New NY Times series highlights a new risk of rushing forward with fracking: the supposed upsides may not be all they're cracked up to be

In the New York Times’ ongoing “Drilling Down” series, which has been providing groundbreaking coverage of the potential dangers of industrial gas drilling, three articles appeared in the past two days that call into question the industry’s economic forecasting of shale gas drilling (see here, here,  and here).  Specifically, the articles focus on emails obtained by the Times in which scientists, energy experts, senior industry executives and government officials express growing concern that gas companies are overestimating, perhaps intentionally: (1) the present and future supplies of domestic natural gas; (2) the production times of fracked wells; and (3) the overall profitability and potential economic boon of shale gas production.  According to the articles, the industry is essentially painting an exaggerated picture of good things to come which may be misleading investors, landowners and regulators.

The internal e-mails and documents that the Times relied on for its stories show industry officers and federal officials concerned that companies are perhaps intentionally overstating the amount of gas they can economically produce in a given period.  Known as “overbooking,” this practice is illegal because it misleads investors.  One energy market analyst, who was reportedly fired from Merrill Lynch in 1998 for refusing to recommend Enron stocks, compared the gas industry now to what he saw with Enron, and ultimately, to Alice in Wonderland.  (Some of the most telling details can be found in the text of the emails themselves, all of which are reproduced on the Times’ website.)

As usual, the real victims are not in industry board rooms or government offices but on the ground in places like Fort Worth, Texas, where homeowners deal with air and water pollution problems and, according to the articles, several churches that signed leases on the promise of big money from massive gas wells instead end up not making royalties and owning land that may no longer be tax exempt. The articles raise the prospect that if development isn’t as profitable as its proponents contend – and some companies even go bankrupt – others may find themselves holding the bag for an industry that can’t pay the bill when the tab comes due to clean up contamination or properly close abandoned wells.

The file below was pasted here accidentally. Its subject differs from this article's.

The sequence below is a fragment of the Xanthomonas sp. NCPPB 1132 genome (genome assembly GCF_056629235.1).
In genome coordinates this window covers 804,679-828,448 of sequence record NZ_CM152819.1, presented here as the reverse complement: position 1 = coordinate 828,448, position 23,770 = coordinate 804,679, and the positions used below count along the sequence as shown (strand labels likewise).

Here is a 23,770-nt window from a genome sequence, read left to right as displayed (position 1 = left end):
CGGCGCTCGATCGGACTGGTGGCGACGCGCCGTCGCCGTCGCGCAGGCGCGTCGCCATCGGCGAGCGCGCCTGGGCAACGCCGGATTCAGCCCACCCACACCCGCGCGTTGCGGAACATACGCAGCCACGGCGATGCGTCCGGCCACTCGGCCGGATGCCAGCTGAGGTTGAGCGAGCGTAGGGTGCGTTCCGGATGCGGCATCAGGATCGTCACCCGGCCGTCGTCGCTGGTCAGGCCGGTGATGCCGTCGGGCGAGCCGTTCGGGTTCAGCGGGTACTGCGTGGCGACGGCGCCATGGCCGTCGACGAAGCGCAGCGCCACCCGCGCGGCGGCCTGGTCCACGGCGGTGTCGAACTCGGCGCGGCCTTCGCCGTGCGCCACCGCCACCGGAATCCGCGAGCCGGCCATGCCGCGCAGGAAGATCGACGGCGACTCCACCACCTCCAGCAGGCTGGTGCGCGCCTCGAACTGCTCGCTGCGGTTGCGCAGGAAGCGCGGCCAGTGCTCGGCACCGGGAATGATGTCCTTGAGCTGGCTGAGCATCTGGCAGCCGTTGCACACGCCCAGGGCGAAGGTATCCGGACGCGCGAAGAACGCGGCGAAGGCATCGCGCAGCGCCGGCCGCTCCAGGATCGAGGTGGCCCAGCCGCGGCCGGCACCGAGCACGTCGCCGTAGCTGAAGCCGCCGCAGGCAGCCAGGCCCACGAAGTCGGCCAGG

The take-home message from the skepticism voiced by industry experts should be clear for landowners and regulators across the country: If you can’t count on the supposed upsides of yet another risky fossil fuel-based extraction, there is even less justification to rush forward with high-volume fracking without first ensuring that necessary environmental and health safeguards are in place. 

Here in New York, Governor Cuomo seems to be holding his Department of Environmental Conservation to arbitrary deadlines in an effort to move drilling forward.  He has directed the agency to release a revised draft of its assessment of the environmental risks associated with fracking on July 1st, despite the fact that it is reportedly not yet complete.  Indeed, DEC stated earlier this year that it was still processing the almost 14,000 comments received on its first (deeply flawed) draft, raising serious questions about how an agency – even one with the best of intentions – which has been subjected to repeated and disproportionate staffing cuts could have adequately addressed the many deficiencies in the original document.

As we have often observed, New York has the opportunity to serve as a national model of how to properly apply the precautionary principle to ensure that the state’s resources and the health of its citizens are protected before moving forward on the promise of a quick buck.  In light of this most recent series from the Times, the importance of holding firm and taking the time to do it right is only amplified.